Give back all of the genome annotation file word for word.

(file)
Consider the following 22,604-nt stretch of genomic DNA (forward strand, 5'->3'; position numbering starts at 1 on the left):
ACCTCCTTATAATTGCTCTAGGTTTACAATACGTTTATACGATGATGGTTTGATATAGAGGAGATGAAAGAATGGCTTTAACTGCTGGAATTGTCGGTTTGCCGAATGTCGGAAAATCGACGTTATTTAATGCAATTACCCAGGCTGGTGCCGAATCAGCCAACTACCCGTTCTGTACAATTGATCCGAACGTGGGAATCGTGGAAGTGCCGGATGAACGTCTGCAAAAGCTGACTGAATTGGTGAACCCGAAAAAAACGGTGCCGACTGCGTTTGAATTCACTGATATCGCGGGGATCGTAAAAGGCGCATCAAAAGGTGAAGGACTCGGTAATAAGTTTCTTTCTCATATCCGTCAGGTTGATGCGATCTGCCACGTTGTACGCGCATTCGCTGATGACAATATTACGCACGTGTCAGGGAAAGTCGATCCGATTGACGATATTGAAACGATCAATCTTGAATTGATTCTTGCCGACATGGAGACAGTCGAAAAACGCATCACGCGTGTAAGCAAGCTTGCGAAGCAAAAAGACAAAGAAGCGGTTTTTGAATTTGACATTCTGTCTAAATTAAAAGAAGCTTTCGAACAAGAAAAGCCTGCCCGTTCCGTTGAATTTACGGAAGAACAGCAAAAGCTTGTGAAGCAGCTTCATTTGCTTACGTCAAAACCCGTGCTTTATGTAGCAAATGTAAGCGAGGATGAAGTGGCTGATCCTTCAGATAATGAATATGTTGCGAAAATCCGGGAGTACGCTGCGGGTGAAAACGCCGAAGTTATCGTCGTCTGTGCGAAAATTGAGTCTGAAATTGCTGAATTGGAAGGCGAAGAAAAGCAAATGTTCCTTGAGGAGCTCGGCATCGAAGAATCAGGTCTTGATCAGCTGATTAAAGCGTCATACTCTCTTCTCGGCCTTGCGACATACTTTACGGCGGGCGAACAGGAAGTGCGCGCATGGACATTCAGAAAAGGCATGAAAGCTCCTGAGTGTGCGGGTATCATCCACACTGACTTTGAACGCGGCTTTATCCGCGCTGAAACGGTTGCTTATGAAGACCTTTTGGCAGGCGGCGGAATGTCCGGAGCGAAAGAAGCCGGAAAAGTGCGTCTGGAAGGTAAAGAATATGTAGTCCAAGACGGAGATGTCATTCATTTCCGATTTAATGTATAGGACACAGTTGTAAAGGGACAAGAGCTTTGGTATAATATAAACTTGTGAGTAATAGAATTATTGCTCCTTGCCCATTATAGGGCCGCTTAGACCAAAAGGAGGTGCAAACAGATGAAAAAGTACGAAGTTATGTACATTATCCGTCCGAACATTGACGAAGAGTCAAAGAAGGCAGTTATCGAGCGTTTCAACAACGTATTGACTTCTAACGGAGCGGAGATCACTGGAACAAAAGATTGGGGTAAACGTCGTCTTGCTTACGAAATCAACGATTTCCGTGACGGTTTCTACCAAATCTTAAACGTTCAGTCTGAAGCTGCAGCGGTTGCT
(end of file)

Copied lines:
Consider the following 22,604-nt stretch of genomic DNA (forward strand, 5'->3'; position numbering starts at 1 on the left):
ACCTCCTTATAATTGCTCTAGGTTTACAATACGTTTATACGATGATGGTTTGATATAGAGGAGATGAAAGAATGGCTTTAACTGCTGGAATTGTCGGTTTGCCGAATGTCGGAAAATCGACGTTATTTAATGCAATTACCCAGGCTGGTGCCGAATCAGCCAACTACCCGTTCTGTACAATTGATCCGAACGTGGGAATCGTGGAAGTGCCGGATGAACGTCTGCAAAAGCTGACTGAATTGGTGAACCCGAAAAAAACGGTGCCGACTGCGTTTGAATTCACTGATATCGCGGGGATCGTAAAAGGCGCATCAAAAGGTGAAGGACTCGGTAATAAGTTTCTTTCTCATATCCGTCAGGTTGATGCGATCTGCCACGTTGTACGCGCATTCGCTGATGACAATATTACGCACGTGTCAGGGAAAGTCGATCCGATTGACGATATTGAAACGATCAATCTTGAATTGATTCTTGCCGACATGGAGACAGTCGAAAAACGCATCACGCGTGTAAGCAAGCTTGCGAAGCAAAAAGACAAAGAAGCGGTTTTTGAATTTGACATTCTGTCTAAATTAAAAGAAGCTTTCGAACAAGAAAAGCCTGCCCGTTCCGTTGAATTTACGGAAGAACAGCAAAAGCTTGTGAAGCAGCTTCATTTGCTTACGTCAAAACCCGTGCTTTATGTAGCAAATGTAAGCGAGGATGAAGTGGCTGATCCTTCAGATAATGAATATGTTGCGAAAATCCGGGAGTACGCTGCGGGTGAAAACGCCGAAGTTATCGTCGTCTGTGCGAAAATTGAGTCTGAAATTGCTGAATTGGAAGGCGAAGAAAAGCAAATGTTCCTTGAGGAGCTCGGCATCGAAGAATCAGGTCTTGATCAGCTGATTAAAGCGTCATACTCTCTTCTCGGCCTTGCGACATACTTTACGGCGGGCGAACAGGAAGTGCGCGCATGGACATTCAGAAAAGGCATGAAAGCTCCTGAGTGTGCGGGTATCATCCACACTGACTTTGAACGCGGCTTTATCCGCGCTGAAACGGTTGCTTATGAAGACCTTTTGGCAGGCGGCGGAATGTCCGGAGCGAAAGAAGCCGGAAAAGTGCGTCTGGAAGGTAAAGAATATGTAGTCCAAGACGGAGATGTCATTCATTTCCGATTTAATGTATAGGACACAGTTGTAAAGGGACAAGAGCTTTGGTATAATATAAACTTGTGAGTAATAGAATTATTGCTCCTTGCCCATTATAGGGCCGCTTAGACCAAAAGGAGGTGCAAACAGATGAAAAAGTACGAAGTTATGTACATTATCCGTCCGAACATTGACGAAGAGTCAAAGAAGGCAGTTATCGAGCGTTTCAACAACGTATTGACTTCTAACGGAGCGGAGATCACTGGAACAAAAGATTGGGGTAAACGTCGTCTTGCTTACGAAATCAACGATTTCCGTGACGGTTTCTACCAAATCTTAAACGTTCAGTCTGAAGCTGCAGCGGTTGCT